Can clean-label starches withstand freezing and high-heat applications?

Nutritional OutlookNutritional Outlook Vol. 22 No. 5
Volume 22
Issue 5

Traditionally, chemically modified starches have been the go-to solution for texture and stability, as native, clean-label starches were not reliable for maintaining textural stability in response to harsh conditions such as freezing and high heat.

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Clean-label is an important purchase prerequisite for many a consumer these days. Even foods designed for convenience such as frozen, canned, jarred, and instant foods are getting the clean-label treatment. For many consumers, the health benefits they associate with a cleaner label are non-negotiable, no matter the product.

Sharon Chittkusol, associate marketing manager, Clean & Simple, U.S./Canada, for Ingredion Inc. (Westchester, IL), notes similar findings from a survey her company commissioned in 2017 in U.S. and Canadian consumers. The survey found that “consumers in the study believed that ‘natural’ ingredients are better for their health, the environment, and taste better,” she says. “We also confirmed that ingredients gained consumer acceptance when they were recognizable with pronounceable names and were not something unfamiliar or that sounded like they were made in the lab.”

Starches play an important role in foods by providing texture, which plays a significant role in how consumers experience food. Achieving the right texture can be difficult, however, particularly when a food’s processing subjects it to extremes in temperature. “Nowhere is [significance of texture] more evident than [in] frozen foods, where sauces must withstand multiple freeze/thaw cycles,” explains Shiva Elayedath, senior technical services manager for Cargill (Minneapolis). “The sauce tends to break down as ice crystals grow and recede with each cycle. In the past, we relied on modified starches to prevent these sauces from ‘weeping,’ but increasingly, consumers are asking for alternatives.”

Rice flour, rice starch, potato starch, and tapioca starch are among the most common clean-label starch alternatives today. (They are also referred to as functional starches.) Non-GMO corn starch is another clean-label option that is familiar to consumers. “The main goal of functional starches and flours is to deliver viscosity and to offer high stability to heat, acid, and shear during processing and help provide product stability over shelf-life, giving manufacturers the ability to maintain product quality over ambient as well as refrigerated/frozen shelf life,” explains Chittkusol. “Functional starches and flours help products retain a smooth texture and prevent separation after storage.”

Traditionally, chemically modified starches have been the go-to solution for texture and stability, as native, clean-label starches were not reliable for maintaining textural stability in response to harsh conditions such as freezing and high heat. “Traditional single-source native starches exposed to these conditions tend to break down and release water,” explains Elayedath. “They get weepy and transform a thick, creamy sauce into a gloppy mess.”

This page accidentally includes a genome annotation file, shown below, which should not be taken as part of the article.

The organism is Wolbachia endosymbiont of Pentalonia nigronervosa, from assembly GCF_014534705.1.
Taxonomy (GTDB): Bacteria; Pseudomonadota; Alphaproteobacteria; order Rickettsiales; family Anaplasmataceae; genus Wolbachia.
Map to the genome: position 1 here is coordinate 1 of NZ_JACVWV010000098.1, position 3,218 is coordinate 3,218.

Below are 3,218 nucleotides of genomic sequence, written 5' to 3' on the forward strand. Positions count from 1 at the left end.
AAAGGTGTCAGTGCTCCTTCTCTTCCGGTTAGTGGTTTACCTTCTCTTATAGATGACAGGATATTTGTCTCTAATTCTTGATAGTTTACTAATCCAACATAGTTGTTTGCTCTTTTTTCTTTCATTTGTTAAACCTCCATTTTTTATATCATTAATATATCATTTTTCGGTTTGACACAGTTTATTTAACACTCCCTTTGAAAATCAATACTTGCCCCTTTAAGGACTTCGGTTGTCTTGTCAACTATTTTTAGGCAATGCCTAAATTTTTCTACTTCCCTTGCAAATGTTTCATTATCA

However, ingredient suppliers have devised ways to physically modify or combine native starches to improve functionality and allow them to replace chemically modified starches. Blends are key, says Elayedath: “Since Cargill began experimenting with different starch blends from various botanical sources, we’ve found native starches can do more than we ever imagined-especially if we blend two or three together. We’re also using basic processing techniques, like controlling moisture and heat, to create more robust starch solutions that better withstand harsh processing conditions, yet still appear on ingredient statements as plant-sourced starches.”

As for Ingredion, says Chittkusol, the company’s functional native starches benefit from a “physical modification process” that can help sidestep processing challenges while remaining clean label. The company also works with customers to adjust formulations or manufacturing processes as needed.

For example, Ingredion’s Novation starch portfolio includes Novation 340 and 350, which are pregelatinized instant starches processed from waxy maize. Novation 350 is for systems with high-dispersion requirements. These starches are ideal for refrigerated dressings, dips, sauces, marinades, pie fillings, and frozen/refrigerated prepared meals. Meanwhile, the firm’s Novation 309 and 609 are organic corn starches that provide cold-temperature stability with the possibility of simplifying labels and reducing expense by eliminating costly hydrocolloids.

Cargill’s SimPure line of clean-label starches includes SimPure 99560, a blend of potato and tapioca starches, and SimPure 99500, a potato starch. “These starches have excellent freeze/thaw stability and deliver great texture and viscosity, holding up to the rigors of modern processing and delivering a consistent end-product in both acidic and neutral pH systems,” says Elayedath.

With the continued innovation in native starches, it’s getting easier than ever to develop the clean-label products consumers want, without having to sacrifice taste and functionality.

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